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An Interesting Historical Pass



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One of the items in Impromptus today is about obesity in China: It is a growing (no snickering) problem, including among the young. This is bad news, of course. Yet, as I say in my column, I can’t help being a little glad and amazed. Not very long ago, the Chinese were starving, thanks to the monstrous Mao and his murderous experiments (carried out with a lot of help, of course).

In an interview a couple of years ago, Tom Sowell told me, “I grew up in an era when, if you didn’t eat your food, your mother would say, ‘There are children starving in China.’” Now, however, “something like a fourth of Chinese adults are overweight, which was utterly unthinkable at one time. So, that’s really a great humanitarian story” — no matter the other, less encouraging features of today’s China.

This morning, a reader has written to say,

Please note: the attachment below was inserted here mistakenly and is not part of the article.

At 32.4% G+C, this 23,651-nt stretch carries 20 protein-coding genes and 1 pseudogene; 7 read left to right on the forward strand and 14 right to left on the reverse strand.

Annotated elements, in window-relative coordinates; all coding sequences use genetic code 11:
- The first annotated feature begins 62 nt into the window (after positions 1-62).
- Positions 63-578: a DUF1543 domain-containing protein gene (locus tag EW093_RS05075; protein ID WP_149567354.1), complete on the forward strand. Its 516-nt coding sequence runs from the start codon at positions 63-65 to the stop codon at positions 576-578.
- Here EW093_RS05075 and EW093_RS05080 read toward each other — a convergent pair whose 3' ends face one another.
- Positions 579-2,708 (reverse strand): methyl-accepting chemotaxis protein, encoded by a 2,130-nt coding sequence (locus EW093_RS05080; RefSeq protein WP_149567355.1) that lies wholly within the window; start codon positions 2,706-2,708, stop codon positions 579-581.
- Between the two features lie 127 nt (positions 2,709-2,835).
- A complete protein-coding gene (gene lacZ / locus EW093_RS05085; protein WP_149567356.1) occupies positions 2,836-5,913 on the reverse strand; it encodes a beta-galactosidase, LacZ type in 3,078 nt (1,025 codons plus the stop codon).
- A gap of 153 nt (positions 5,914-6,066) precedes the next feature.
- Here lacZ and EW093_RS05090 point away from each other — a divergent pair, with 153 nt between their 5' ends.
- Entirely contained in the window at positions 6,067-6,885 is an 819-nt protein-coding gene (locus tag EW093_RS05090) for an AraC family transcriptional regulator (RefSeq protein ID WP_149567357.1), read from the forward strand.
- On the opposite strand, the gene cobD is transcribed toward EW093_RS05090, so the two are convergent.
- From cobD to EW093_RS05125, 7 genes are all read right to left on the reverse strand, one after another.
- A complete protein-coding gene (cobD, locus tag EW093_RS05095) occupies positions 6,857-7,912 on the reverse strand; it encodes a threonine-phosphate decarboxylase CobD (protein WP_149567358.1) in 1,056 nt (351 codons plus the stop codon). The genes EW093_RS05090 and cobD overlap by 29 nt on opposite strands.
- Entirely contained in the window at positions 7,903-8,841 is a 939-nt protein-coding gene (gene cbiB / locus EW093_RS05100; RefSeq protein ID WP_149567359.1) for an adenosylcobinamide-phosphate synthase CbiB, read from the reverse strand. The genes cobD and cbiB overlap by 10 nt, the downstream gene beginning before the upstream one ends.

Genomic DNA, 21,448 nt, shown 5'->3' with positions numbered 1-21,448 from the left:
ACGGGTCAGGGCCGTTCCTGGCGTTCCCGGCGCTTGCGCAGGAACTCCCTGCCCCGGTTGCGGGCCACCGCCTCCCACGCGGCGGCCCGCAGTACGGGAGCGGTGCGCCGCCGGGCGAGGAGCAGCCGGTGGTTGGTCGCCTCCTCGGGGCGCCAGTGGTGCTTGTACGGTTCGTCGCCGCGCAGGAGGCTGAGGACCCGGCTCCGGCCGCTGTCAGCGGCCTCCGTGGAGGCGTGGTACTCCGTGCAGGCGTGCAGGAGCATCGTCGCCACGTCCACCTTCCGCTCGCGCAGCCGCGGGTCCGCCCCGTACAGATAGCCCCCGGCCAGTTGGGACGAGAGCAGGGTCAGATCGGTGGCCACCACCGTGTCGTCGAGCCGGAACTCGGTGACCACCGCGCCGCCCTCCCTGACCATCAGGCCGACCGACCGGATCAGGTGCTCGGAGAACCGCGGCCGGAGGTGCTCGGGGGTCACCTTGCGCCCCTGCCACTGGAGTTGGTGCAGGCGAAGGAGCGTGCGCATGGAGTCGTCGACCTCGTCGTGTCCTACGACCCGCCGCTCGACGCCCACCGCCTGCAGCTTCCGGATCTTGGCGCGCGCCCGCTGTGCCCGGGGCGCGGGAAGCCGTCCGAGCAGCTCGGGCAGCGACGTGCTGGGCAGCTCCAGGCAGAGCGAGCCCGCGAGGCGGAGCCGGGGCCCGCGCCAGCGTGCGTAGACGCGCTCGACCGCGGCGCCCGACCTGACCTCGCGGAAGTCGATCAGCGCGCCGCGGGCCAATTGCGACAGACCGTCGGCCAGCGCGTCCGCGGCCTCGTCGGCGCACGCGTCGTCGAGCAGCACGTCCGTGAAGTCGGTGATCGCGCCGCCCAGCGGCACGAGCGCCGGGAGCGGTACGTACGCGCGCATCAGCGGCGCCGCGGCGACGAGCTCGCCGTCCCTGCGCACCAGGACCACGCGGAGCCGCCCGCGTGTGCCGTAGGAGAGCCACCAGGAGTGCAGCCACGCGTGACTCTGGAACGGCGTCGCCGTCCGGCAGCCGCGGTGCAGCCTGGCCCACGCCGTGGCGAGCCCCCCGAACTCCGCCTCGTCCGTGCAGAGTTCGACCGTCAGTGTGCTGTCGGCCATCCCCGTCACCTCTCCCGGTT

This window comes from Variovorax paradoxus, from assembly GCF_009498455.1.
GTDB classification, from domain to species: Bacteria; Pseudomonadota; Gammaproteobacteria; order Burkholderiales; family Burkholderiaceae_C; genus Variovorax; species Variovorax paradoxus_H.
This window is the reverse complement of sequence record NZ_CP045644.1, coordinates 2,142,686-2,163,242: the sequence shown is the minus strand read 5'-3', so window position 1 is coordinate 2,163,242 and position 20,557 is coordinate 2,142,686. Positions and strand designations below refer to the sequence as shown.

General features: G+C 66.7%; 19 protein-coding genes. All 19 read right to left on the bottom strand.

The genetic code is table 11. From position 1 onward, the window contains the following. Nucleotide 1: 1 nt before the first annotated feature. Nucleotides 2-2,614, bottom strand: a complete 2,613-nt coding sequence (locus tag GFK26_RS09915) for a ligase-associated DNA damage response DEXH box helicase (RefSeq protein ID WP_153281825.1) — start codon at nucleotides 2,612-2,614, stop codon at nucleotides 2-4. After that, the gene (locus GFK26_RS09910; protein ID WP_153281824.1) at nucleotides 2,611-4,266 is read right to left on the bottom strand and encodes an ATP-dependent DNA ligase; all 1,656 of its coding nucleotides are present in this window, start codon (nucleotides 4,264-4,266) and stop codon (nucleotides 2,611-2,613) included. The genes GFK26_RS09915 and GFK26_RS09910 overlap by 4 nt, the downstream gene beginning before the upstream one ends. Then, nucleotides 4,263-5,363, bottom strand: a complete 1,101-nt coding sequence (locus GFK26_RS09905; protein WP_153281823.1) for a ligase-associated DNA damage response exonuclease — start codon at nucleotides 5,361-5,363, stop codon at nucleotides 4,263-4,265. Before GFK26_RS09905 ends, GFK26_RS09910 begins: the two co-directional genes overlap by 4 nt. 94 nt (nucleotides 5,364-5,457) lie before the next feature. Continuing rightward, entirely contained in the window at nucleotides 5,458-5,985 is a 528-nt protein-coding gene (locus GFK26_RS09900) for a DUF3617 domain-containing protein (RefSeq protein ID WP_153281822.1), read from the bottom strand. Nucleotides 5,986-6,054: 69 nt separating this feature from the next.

My cousin, a former mechanical-engineering professor, visited China in the 1970s on some sort of official U.S. business. In those days, he was very heavy, and people everywhere literally touched his stomach — poked, probed, pinched — because they could not believe a person could eat enough to be that fat.

Do you know the old story about the guy in Calcutta? He said his lifelong dream was to visit America, “because I want to see a place where poor people are fat.”

I don’t mean to make light of the problem of obesity (again, no snickering). But we have reached an interesting pass: For thousands of years, the human animal struggled to get enough food in him to keep going for another week. And now a major problem of our poor — more than of our rich, I gather — is obesity. It is interesting, is all. An interesting historical development.



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